The following represent a random sampling of voices from those activists and organizers who participated in our research project. To see more, refresh this page. Use the tag cloud to the right to navigate by theme.
You learn about history and all the really bad stuff that has happened, to the Indigenous population particularly, and I was like, wow, what keeps people motivated there?...if human society is going to get through what we're going through now, it's going to be because of the knowledge of indigenous peoples. I feel like there's that wealth of knowledge there that's just not tapped in the mainstream and it's the total opposite of the dominant culture.
[What] if we redeveloped our own local economies in North America and supported ourselves on the basis of what we could grow and what we could produce in our own countries so that we wouldn't have to be continuously stealing resources from other countries and employing people in other countries? Employ ourselves before you employ someone in China or Bangladesh. And basically just more small scale local farms. I think that is so, so, so important, just kind of a cornerstone of any society.
Recently, as a result of being in a family, [I’ve] really change[d] the way...I'm socially engaging with…[the] activist community….I feel like there was a certain point at which I started to admire people that I considered post-activist. What I [mean] by that is that being an activist or revolutionary or whatever as your main title, that is abstract and has nothing to communicate other than that you feel righteously busy. [It’s] not something that...I want to identify [as] and I feel like there are some other really important things, really important roles....I want to be a good son to my parents, I want to be a good brother to my brother, I want to be a good parent, I want to be a good partner.
Accelerating the collapse
I think that the whole concept of shit hitting the fan is a weird way to refer to a collapse that's already in progress and that's depressing. I feel like there's going to be an acceleration that could be really fast.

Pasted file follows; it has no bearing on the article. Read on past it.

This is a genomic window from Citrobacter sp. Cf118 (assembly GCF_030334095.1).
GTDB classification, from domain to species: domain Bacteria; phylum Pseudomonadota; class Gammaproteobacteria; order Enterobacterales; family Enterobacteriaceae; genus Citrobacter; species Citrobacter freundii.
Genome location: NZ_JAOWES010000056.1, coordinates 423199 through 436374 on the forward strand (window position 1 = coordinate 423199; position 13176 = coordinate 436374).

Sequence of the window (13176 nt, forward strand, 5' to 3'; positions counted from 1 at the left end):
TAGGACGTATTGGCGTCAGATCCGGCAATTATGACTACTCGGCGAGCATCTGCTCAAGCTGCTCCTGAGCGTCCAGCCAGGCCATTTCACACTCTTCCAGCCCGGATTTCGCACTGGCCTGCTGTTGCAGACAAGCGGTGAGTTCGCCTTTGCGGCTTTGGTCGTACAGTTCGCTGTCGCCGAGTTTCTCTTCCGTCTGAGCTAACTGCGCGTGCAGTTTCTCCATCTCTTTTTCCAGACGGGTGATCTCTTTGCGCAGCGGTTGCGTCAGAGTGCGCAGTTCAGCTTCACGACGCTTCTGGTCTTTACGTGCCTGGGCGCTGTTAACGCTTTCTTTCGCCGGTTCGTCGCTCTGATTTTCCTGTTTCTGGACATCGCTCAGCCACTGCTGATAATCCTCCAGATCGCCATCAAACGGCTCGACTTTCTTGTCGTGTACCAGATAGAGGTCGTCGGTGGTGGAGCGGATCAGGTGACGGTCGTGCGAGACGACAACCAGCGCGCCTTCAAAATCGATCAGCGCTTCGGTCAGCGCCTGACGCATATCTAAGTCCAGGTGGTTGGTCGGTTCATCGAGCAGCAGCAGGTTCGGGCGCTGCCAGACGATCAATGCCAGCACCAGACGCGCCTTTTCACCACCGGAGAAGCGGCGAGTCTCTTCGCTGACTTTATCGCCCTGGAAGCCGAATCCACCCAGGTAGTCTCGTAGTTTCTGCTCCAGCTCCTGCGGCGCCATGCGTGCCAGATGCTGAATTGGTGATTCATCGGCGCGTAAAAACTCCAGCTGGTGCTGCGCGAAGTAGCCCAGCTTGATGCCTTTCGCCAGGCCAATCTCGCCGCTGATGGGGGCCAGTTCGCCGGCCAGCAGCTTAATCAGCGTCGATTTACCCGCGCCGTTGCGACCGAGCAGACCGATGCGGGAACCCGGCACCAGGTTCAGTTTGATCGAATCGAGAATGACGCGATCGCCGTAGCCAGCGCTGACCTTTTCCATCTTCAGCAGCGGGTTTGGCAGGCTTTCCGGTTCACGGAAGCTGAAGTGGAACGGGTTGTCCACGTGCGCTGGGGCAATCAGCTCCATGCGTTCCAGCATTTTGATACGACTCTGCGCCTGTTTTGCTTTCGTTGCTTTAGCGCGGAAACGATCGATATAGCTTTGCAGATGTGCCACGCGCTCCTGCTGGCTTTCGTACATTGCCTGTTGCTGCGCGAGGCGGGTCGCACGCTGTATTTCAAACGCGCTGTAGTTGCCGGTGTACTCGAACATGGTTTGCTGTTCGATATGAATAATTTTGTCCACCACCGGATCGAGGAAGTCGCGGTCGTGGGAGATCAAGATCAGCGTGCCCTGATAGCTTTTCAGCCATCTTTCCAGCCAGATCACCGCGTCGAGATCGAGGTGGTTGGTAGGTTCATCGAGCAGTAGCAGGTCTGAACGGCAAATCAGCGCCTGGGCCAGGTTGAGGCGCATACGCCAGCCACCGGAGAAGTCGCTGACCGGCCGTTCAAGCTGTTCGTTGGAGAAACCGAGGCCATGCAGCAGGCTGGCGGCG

A new party
I think there has to be a new party. I think there has to be a new communist party, that's what I think. We see that we're not able to get legislation in this province to protect workers in the workplace. We see that we have something in the order of one in eight children living below the poverty level and families not having enough food to eat. I don't think this can be solved by tinkering around the edges and sending in a social worker. We need to have some kind of spirited organization that is going to consistently fight.
Leadership and revolution
...a belief in intrinsic spontaneity of the masses to be revolutionary without hard, slogging leadership….[is a] disease...
Failures of imagination
For every person who is exposed to the media clip that says that anarchists are notorious and violent and whatever, if they look into it more and feel that there's anarchist theory that they can really be inspired by then that's cool. There's also potential to be like, ‘I want to be that notorious and autonomous, violent person so I can have an outlet for my male aggression.’ I mean I think that the lack of strategic function of doing that, running back into a mass protest after you've smashed some stuff...it shows a lack of imagination.
Pessimism of the intellect, optimism of the will
"Pessimism of the intellect, optimism of the will," it's a famous saying by Gramsci. In other words you know rationally that the chances of doing anything radical are very small but you do it anyway. You fight anyway. You cannot have optimism of the will without some idea that it would be possible to have a different world and various institutional things have an impact on people's radical imagination.
Whiteness and the limits to movements
[What are the] conversations that need to be had? Well...there's the race conversation. Not that that conversation doesn't happen but I don't think it happens in a way that ever gets anywhere near to addressing the issue. It kind of happens in this...massaging white guilt kind of way - we're talking about it...but it never actually gets addressed at all. I think that's a major issue locally….I think there's the whiteness of our movements and then there's racism in Halifax and where the activist community fits in to addressing that. I think that's a conversation that needs to be had that isn't because I think it very much limits what groups can do and what organizing can accomplish in the city...
Winning, solidarity, and common sense
I guess in a grander way, I'm thinking of a quote...by Zygmunt Bauman who is a post-modern theorist. I remember reading an article of his and he ended by saying something along the lines of: the day you don't have to justify yourselves for being in solidarity with everybody else is the day that that's achieved. It's an abstract thought but in a way if you don't have to defend your decision about entering [into a relationship of] solidarity with someone, if you don't have to justify that, then it means that it's understood in common sense and therefore, if you don't have to explain that or justify that to anybody, then that means that you've won...in a way.